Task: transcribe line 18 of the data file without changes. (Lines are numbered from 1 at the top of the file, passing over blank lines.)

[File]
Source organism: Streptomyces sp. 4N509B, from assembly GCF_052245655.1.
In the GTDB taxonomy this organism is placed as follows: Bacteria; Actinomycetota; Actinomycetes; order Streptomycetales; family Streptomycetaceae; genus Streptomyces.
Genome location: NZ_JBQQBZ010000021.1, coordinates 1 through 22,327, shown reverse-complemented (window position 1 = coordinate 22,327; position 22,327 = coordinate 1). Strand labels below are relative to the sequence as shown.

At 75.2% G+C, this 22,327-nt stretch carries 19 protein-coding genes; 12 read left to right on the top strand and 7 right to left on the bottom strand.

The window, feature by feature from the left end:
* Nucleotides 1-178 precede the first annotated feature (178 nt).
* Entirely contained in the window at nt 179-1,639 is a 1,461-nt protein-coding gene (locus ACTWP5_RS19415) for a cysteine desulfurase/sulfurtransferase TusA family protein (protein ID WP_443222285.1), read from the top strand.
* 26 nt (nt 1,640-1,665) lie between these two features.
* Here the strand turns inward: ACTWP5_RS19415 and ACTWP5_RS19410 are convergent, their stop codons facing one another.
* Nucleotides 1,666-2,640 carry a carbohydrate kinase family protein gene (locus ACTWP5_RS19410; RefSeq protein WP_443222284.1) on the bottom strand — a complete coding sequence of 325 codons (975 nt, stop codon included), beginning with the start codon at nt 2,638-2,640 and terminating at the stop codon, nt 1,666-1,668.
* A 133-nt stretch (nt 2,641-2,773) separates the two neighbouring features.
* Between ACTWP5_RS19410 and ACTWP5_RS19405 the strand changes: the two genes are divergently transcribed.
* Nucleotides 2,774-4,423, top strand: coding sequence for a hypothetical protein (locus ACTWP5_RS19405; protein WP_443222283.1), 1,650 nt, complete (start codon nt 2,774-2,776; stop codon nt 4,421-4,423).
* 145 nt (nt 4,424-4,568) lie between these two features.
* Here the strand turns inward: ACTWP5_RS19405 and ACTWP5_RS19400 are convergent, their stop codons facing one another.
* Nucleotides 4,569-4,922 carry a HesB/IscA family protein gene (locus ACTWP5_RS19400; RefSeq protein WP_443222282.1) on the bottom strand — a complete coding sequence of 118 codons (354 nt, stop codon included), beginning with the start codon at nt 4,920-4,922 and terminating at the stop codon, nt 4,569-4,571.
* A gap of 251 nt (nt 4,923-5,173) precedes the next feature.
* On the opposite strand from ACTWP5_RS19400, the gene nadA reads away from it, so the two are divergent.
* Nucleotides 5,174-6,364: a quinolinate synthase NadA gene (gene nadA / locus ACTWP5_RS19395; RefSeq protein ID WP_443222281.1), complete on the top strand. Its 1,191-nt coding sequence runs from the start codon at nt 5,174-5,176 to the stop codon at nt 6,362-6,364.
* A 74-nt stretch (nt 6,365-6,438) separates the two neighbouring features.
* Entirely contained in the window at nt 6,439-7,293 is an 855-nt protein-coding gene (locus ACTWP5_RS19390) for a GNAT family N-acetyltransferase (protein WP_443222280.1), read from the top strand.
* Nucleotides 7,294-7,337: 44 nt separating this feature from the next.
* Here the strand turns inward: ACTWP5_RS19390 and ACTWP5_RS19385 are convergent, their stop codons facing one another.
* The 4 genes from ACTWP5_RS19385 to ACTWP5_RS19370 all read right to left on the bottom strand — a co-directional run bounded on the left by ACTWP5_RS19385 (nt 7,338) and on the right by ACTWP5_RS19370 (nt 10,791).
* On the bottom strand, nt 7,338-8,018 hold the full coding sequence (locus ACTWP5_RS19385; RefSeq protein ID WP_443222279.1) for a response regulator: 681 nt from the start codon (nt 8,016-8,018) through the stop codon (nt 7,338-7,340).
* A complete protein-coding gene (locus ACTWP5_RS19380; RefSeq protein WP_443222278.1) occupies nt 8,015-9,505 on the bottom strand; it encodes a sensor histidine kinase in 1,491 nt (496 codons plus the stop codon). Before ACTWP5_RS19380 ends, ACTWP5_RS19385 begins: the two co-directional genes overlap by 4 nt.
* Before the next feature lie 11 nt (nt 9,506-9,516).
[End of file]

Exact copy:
* On the opposite strand from ACTWP5_RS19400, the gene nadA reads away from it, so the two are divergent.